Buchanan's novel is an unusual concoction. The cover image alone (a fairly conventional portrait of a young Asian girl whose eyes are obscured by a splotch of indigo paint) suggests that the reader will encounter a protagonist who feels herself to be anonymous, a nonentity. The angry streak of dark paint across an otherwise orderly painting also hints at the disruptive, even violent, impulse to self-sabotage that characterizes the central figure. In short, HARMLESS LIKE YOU reads like A PORTRAIT OF THE (FAILED) ARTIST AS A DEPRESSED YOUNG WOMAN. Though rich and well-written with much to puzzle over, Buchanan's novel is unrelentingly sordid and bleak.

Towards the end of the book when Jay is reunited with his mother in Berlin, the two bond in an extremely disturbing scene that involves small animals. That scene and much of the imagery employed by the author made this book an uncomfortable read for me. Early in the novel, Yuki attends an art exhibit which includes an installation comprised of a pile of dirt, leaves, and worms glistening under the white lights. The worms turn out not to be earthworms, but maggots "the colour of smokers' eyeballs: yellow-white and glossy with a sick sort of life." (page 70) The daytime sky is once described as "mucus yellow"; a pastrami sandwich "oozes cheese like pus," and sex is always a four-letter word. I could go on . . .

Although I found the novel slow to get started and the characters unsympathetic and even repellant, the writing in HARMLESS LIKE YOU is assured and the story is interesting. Having said that, I cannot recommend the novel, which is a long ways from Keats's "thing of beauty" and "a joy forever". I know life is not all "sweetness and light" but this was a little too dark for my tastes. ( )
  fountainoverflows | Dec 29, 2019 |
The Japanese family Oyama, father, mother and sixteen-year-old Yukiko, has been living for a while in New York City where Mr. Oyama had been relocated from Japan for his job. At the same time that Yuki has finally found a friend in Odile, Yuki’s father has been ordered back to Japan to fulfill his job responsibilities there. Having formed a friendship with Odile, Yuki convinces her parents to allow her to stay in New York City to live with Odile and her mother while they move back to their home country of Japan.

Yuki has come to love New York City but she hides the harsh reality of her life with Odile from her family. Yuki also wants to become an artist, a career that her family would never condone. Then when Odile gets a modeling job and moves out of the apartment Yuki’s life takes a different direction and she finds herself in a disappointing relationship with an older man.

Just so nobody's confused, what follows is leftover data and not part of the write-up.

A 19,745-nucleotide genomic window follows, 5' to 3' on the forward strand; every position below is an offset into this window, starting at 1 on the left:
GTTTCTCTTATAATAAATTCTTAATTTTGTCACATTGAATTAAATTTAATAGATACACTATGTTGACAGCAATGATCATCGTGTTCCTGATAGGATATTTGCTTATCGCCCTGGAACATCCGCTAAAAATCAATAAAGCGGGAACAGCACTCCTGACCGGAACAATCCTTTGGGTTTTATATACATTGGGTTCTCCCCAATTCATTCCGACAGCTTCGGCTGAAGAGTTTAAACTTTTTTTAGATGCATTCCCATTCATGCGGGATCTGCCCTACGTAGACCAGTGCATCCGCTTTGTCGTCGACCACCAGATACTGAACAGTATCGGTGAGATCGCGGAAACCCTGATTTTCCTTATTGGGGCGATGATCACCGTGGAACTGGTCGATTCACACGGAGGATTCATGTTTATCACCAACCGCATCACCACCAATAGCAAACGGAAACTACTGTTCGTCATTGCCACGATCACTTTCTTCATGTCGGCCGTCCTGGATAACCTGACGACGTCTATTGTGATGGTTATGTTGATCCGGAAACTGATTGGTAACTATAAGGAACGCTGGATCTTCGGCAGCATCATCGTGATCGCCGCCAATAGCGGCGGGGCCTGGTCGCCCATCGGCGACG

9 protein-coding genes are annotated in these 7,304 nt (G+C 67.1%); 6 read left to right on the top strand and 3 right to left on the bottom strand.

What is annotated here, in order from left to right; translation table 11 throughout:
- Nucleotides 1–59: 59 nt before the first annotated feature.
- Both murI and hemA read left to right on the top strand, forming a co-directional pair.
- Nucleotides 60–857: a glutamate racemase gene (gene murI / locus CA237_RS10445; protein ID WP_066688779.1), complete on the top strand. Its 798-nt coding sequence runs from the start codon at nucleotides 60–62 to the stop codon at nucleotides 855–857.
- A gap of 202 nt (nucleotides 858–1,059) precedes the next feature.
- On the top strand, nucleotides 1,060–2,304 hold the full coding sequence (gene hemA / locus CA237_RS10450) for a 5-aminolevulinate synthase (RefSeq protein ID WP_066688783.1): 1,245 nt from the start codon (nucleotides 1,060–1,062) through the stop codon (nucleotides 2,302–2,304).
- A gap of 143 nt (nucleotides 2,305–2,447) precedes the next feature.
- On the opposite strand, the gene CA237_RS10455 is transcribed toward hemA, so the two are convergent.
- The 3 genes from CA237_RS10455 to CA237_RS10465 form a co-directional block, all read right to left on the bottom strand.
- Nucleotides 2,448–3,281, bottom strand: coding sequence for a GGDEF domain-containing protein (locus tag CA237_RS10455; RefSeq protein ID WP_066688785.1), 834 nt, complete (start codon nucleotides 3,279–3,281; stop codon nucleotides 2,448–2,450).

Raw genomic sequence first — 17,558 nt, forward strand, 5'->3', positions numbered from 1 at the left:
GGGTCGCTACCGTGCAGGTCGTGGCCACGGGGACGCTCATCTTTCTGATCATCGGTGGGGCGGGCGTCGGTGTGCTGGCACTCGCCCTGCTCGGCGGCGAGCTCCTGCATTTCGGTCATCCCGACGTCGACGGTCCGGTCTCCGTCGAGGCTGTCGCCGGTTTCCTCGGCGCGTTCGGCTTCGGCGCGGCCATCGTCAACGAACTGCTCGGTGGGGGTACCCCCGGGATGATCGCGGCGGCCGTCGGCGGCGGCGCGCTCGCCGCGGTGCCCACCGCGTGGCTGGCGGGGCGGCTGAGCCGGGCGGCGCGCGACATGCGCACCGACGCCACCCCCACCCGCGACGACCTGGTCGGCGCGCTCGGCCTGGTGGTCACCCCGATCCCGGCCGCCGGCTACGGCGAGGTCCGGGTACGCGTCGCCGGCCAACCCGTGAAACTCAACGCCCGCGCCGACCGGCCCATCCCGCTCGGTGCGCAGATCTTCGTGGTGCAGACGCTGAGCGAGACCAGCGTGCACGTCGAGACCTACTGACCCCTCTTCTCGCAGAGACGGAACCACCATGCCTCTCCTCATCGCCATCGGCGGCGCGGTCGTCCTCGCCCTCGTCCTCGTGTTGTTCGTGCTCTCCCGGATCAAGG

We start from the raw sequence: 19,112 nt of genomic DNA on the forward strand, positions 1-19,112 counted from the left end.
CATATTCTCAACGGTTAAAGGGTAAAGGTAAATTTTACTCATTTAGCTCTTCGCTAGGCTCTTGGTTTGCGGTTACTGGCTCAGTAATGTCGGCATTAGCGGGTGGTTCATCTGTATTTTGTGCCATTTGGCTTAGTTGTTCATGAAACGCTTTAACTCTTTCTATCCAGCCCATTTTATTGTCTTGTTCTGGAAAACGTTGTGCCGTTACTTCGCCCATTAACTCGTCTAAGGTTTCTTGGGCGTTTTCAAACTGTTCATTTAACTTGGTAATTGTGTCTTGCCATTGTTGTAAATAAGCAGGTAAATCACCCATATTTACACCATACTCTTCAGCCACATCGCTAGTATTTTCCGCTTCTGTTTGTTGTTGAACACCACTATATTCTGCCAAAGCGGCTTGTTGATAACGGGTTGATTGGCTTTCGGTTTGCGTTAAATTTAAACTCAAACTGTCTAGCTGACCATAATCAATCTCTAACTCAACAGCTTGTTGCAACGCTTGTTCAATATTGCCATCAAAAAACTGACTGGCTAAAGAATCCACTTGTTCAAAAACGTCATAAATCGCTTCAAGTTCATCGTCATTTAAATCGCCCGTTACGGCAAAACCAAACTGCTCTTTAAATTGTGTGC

The book alternates chapters between the 1960’s and the 1970’s when Yuki was a teenager and the present day which is narrated by Yuki’s son, Jay. Yuki abandoned her son when he was only two, and consequently, Jay is struggling with his role as a new father. Jay’s father has died and he now needs to find his mother in order to settle his father’s estate.

The book is about finding oneself, about being lonely and having personal insecurities. It is about art and how it affects both the artist and the art observer. The novel touches on what it is like to feel like an outsider when living in a foreign country and what is it like to have friends. And finally, there is a great deal about family bonds, abusive relationships, inherited identity, and abandonment.

The characters are not strong and likeable. The plot is sometimes dark and depressing. But the conclusion leaves one with the opinion that there may be some sense of contentment in the future for Yuki and Jay. ( )
  Rdglady | Nov 20, 2018 |
You really needed the entire book, or audio which I enjoyed, to understand the depths of the problems of the generations in this story. You finally "almost" understand everything in the end and it's worth the puzzle to get there. ( )
  nyiper | Sep 4, 2017 |
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'"This brilliant debut novel by Rowan Hisayo Buchanan is cause for celebration."--Lorrie Moore. Written in startlingly beautiful prose, Harmless Like You is set across New York, Berlin, and Connecticut, following Yuki Oyama, a Japanese girl fighting to make it as an artist, and Yuki's son Jay who, as an adult in the present day, is forced to confront the mother who abandoned him when he was only two years old. The novel opens when Yuki is sixteen and her father is posted back to Japan. Though she and her family have been living as outsiders in New York City, Yuki opts to stay, intoxicated by her friendship with the beautiful aspiring model Odile, the energy of the city, and her desire to become an artist. But when she becomes involved with an older man and the relationship turns destructive, Yuki's life is unmoored. Harmless Like You is a suspenseful novel about the complexities of identity, art, adolescent friendships, and familial bonds, which asks--and ultimately answers--how does a mother desert her son?" --